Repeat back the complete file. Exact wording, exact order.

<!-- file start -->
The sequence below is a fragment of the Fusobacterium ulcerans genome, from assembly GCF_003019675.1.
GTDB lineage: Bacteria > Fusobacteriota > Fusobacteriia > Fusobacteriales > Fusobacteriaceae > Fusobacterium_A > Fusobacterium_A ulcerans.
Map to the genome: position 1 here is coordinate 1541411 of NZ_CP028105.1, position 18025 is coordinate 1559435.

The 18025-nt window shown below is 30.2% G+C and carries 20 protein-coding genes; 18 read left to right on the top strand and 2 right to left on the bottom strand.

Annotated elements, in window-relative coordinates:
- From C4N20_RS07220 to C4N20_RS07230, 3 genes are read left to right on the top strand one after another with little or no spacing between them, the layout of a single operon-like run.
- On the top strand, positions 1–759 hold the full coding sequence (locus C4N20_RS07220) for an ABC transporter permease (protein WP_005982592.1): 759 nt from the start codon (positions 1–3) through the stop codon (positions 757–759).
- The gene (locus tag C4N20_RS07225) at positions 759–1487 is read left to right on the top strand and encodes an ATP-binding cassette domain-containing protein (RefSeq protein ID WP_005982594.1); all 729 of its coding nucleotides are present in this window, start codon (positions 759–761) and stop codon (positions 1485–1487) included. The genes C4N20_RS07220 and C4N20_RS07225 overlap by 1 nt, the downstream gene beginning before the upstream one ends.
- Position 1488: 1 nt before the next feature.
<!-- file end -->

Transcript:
The sequence below is a fragment of the Fusobacterium ulcerans genome, from assembly GCF_003019675.1.
GTDB lineage: Bacteria > Fusobacteriota > Fusobacteriia > Fusobacteriales > Fusobacteriaceae > Fusobacterium_A > Fusobacterium_A ulcerans.
Map to the genome: position 1 here is coordinate 1541411 of NZ_CP028105.1, position 18025 is coordinate 1559435.

The 18025-nt window shown below is 30.2% G+C and carries 20 protein-coding genes; 18 read left to right on the top strand and 2 right to left on the bottom strand.

Annotated elements, in window-relative coordinates:
- From C4N20_RS07220 to C4N20_RS07230, 3 genes are read left to right on the top strand one after another with little or no spacing between them, the layout of a single operon-like run.
- On the top strand, positions 1–759 hold the full coding sequence (locus C4N20_RS07220) for an ABC transporter permease (protein WP_005982592.1): 759 nt from the start codon (positions 1–3) through the stop codon (positions 757–759).
- The gene (locus tag C4N20_RS07225) at positions 759–1487 is read left to right on the top strand and encodes an ATP-binding cassette domain-containing protein (RefSeq protein ID WP_005982594.1); all 729 of its coding nucleotides are present in this window, start codon (positions 759–761) and stop codon (positions 1485–1487) included. The genes C4N20_RS07220 and C4N20_RS07225 overlap by 1 nt, the downstream gene beginning before the upstream one ends.
- Position 1488: 1 nt before the next feature.